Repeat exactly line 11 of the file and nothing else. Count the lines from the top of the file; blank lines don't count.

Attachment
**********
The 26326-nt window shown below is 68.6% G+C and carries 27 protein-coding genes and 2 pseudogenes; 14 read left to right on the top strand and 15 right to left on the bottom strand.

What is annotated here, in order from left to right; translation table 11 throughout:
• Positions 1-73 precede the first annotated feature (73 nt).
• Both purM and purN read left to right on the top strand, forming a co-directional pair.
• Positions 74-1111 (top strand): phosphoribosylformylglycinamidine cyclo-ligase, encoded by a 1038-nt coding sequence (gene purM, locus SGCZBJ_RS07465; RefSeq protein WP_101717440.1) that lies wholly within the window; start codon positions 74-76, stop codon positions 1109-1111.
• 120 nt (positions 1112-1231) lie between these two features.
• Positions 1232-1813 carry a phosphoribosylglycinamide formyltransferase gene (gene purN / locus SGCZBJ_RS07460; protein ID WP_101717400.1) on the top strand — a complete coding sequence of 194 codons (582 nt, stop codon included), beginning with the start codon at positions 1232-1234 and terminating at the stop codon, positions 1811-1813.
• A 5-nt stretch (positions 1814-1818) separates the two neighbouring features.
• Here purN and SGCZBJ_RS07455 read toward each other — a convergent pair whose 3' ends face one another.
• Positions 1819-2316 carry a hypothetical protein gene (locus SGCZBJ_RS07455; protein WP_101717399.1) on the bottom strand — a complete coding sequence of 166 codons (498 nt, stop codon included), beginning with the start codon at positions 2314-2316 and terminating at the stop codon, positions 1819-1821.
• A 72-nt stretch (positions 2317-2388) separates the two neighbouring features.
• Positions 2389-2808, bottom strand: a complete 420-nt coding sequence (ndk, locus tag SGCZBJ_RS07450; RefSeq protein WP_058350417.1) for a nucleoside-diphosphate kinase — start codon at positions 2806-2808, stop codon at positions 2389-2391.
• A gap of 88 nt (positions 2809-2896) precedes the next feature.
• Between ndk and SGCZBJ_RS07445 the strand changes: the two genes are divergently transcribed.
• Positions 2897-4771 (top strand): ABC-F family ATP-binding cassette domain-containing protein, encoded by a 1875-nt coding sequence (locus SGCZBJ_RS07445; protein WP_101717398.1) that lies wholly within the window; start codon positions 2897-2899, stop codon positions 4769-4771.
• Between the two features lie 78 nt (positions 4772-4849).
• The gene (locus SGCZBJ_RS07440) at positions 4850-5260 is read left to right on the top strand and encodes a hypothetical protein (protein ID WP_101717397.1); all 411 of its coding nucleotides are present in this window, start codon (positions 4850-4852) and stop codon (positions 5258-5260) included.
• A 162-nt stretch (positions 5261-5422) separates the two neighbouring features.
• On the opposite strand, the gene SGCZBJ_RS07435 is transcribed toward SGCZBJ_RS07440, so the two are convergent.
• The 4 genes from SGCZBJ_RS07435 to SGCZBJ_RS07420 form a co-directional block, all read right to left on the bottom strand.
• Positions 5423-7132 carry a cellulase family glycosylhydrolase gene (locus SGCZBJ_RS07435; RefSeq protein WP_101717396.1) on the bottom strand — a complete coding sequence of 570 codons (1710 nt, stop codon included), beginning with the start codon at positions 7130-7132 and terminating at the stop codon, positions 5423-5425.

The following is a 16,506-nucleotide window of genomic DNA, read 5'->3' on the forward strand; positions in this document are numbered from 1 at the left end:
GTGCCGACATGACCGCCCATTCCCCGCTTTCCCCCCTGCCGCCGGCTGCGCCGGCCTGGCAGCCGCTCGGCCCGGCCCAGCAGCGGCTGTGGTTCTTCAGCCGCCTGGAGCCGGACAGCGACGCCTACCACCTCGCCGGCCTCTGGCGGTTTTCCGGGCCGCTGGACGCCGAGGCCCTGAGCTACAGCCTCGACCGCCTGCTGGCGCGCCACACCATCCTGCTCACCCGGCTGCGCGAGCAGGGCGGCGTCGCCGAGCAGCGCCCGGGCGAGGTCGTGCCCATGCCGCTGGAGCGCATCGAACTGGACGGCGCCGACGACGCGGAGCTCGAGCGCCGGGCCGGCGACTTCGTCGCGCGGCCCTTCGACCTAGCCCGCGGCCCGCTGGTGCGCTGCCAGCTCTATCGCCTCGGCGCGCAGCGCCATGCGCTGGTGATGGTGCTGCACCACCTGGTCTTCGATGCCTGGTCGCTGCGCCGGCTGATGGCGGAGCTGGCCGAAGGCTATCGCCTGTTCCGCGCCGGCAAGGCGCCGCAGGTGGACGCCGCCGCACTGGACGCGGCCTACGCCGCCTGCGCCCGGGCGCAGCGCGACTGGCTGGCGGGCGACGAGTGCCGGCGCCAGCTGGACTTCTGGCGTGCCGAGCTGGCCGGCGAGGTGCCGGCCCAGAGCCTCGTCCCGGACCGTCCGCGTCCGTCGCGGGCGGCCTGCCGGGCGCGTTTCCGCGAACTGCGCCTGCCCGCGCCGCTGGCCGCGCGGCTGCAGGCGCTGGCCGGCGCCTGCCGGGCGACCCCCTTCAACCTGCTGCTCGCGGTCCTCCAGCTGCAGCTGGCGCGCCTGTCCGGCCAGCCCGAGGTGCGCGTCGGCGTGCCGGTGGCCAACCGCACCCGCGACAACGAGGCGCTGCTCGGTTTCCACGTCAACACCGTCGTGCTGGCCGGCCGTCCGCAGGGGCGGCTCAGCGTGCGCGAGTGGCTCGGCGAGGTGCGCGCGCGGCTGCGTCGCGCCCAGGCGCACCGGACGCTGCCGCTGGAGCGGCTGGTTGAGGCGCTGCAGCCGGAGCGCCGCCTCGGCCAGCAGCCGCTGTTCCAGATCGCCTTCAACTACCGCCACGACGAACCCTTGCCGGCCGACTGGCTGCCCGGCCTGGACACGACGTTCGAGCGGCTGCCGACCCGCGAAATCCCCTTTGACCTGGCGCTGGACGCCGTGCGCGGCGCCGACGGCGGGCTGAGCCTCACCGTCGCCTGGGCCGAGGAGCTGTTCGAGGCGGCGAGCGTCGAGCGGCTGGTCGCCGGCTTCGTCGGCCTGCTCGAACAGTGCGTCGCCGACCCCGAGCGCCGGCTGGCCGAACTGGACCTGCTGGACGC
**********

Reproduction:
• A 72-nt stretch (positions 2317-2388) separates the two neighbouring features.